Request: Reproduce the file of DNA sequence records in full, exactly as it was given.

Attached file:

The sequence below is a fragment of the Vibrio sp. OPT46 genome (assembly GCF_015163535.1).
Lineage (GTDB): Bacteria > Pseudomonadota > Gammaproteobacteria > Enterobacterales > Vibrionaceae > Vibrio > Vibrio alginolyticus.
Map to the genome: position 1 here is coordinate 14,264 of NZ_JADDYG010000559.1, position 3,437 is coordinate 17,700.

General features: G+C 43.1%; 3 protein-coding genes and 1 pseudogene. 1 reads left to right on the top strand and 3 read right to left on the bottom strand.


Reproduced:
The sequence below is a fragment of the Vibrio sp. OPT46 genome (assembly GCF_015163535.1).
Lineage (GTDB): Bacteria > Pseudomonadota > Gammaproteobacteria > Enterobacterales > Vibrionaceae > Vibrio > Vibrio alginolyticus.
Map to the genome: position 1 here is coordinate 14,264 of NZ_JADDYG010000559.1, position 3,437 is coordinate 17,700.

General features: G+C 43.1%; 3 protein-coding genes and 1 pseudogene. 1 reads left to right on the top strand and 3 read right to left on the bottom strand.